A cost consultant suggested that we should be able to find space at £17.50 per square ft per year. When you consider that a serviced office was costing us almost three times that it is something worth considering. I figured out that a space twice as large (if we could deck it out with reasonably cheap furniture) would probably be cheaper to take on a 2 year lease than one year at our current serviced office.
Finding a leased office is not quite as simple as a serviced office – as you might expect; this is a basic break-down of what is going to happen.
1. You open pandoras box by filling in a few online enquiry forms for the next few weeks you will be harassed by agents and introducers to try and get you to visit some places.
2. You find out that you will probably have to go through an agent who will most probably expect 10% of the office’s rent as a fee and potentially will want you to pay a % of cost they have negotiated down and on top of that they might expect you to sign an exclusivity agreement. See an example below!
Letter of Engagement – OFFICE SEARCH AND NEGOTIATION SERVICE
It was a pleasure speaking with you recently and thank you for taking the time to explain the reasons for the office move and your thoughts for a new site. —omitted name— would be delighted to be appointed to represent you as your exclusive agent in the search, selection and negotiation of your new office space.
As discussed we can offer a variety of services that also include leasehold, freehold, renewal negotiations, dilapidations and other advice to give you a comprehensive over view of the market in general.
To be thorough I am this stage giving you a basic cost and analysis on each area that we can be of assistance.
Scope of —omitted name’s— Services
- Provide advice on developing a detailed brief and office search strategy with you or your representative including timescales and budgets;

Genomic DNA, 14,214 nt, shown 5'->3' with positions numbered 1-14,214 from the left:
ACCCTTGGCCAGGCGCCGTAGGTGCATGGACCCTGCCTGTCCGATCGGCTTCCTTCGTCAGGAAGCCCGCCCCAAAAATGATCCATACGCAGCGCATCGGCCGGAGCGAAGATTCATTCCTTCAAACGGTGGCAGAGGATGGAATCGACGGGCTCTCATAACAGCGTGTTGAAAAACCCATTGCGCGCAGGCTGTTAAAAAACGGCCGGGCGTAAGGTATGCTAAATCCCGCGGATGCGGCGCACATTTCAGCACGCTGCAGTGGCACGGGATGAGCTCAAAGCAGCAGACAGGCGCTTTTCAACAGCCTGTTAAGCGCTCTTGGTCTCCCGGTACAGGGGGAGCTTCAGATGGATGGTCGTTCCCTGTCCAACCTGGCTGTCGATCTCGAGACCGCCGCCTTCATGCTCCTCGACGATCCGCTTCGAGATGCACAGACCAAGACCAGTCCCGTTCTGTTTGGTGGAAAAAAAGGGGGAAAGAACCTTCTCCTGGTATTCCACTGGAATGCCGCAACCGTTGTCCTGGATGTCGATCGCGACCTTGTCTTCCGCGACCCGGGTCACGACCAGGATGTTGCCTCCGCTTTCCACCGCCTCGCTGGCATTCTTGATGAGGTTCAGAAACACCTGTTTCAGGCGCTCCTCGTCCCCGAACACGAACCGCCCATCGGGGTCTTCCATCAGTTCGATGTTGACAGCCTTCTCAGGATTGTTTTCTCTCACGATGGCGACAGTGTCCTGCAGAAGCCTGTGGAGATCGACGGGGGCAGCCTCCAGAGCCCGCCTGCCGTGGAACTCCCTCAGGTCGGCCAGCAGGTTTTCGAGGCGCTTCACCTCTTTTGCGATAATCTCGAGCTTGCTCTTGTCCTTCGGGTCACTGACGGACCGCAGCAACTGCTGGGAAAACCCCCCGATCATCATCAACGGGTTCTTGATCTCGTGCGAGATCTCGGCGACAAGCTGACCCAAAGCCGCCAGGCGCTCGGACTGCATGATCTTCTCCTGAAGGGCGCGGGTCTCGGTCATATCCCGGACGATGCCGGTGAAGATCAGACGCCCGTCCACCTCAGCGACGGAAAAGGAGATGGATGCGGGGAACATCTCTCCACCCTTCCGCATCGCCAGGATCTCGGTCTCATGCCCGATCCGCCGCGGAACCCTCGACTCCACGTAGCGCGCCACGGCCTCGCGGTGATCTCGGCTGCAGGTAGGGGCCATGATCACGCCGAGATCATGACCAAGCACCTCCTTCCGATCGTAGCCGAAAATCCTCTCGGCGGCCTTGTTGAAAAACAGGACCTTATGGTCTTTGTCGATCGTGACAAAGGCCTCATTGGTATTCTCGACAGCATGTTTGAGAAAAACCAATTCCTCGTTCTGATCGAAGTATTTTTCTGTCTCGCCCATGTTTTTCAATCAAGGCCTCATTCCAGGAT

- Undertake full market research of your chosen locations including new and second hand properties, serviced offices if necessary and off market opportunities where appropriate;
- Arrange and accompany you or your representative on building tours/inspections;
- Negotiate and agree on your behalf detailed Heads of Terms;
- Liaise with the lawyers/agents during the legal process until completion;
- Be on hand to provide general advice in respect of the office relocation.
Our fee for the above services will be 10% of the annual exclusive rent and 10% of any negotiated savings. Fees are exclusive of VAT. Fees based on a percentage of annual rent will ignore any rent free period or incentives. A fee element calculated on negotiated savings will be based on the value of savings up until the lease expiry or the first tenant break clause (whichever is earlier) and calculated from the quoted terms and will include the value of any rent free period or relevant premiums.
Our fees for searching and negotiating on a freehold basis would be 1% of the freehold value. This includes a .5% reduction and no savings fee.
To include selecting refurbishment, physical move, cabling and telecoms plus all the initial vetting will be based upon 10% of costs in total or in parts but certainly this will include ensuring you gain the best overall costs.
TERMS OF APPOINTMENT
—omitted name— is to be appointed as your sole exclusive adviser/agent as defined in our Terms of Business. Our period of exclusivity will be 16 weeks of which during and after any property introduced by —omitted name— will attract the fee as above.
THE NEXT STEPS
Once we receive a signed copy of our instruction acceptance either by email or in the post we will be able to start working on finding you a new property. In the meantime please contact me to discuss any questions you may have.
Signature… Company etc..
As you can see – pretty intense and WAY over the top after just a single phone call. My advice would be to try and find someone on recommendation; ideally without giving anyone an exclusivity agreement as they might be useless and will have you in their pocket from then on.
Once you find an agent, and you have found an office, signed an agreement and made sure that you have covered every sort of liability, so things do not come and surprise you later, you still need to purchase furniture, and very importantly get BT to get a phone line in – best to give a month or two to allow this to happen as they are notoriously slow.
To sum up – you can have a professional sounding and feeling office for as little as £200 pounds a month per desk – making it accessible for most start-ups.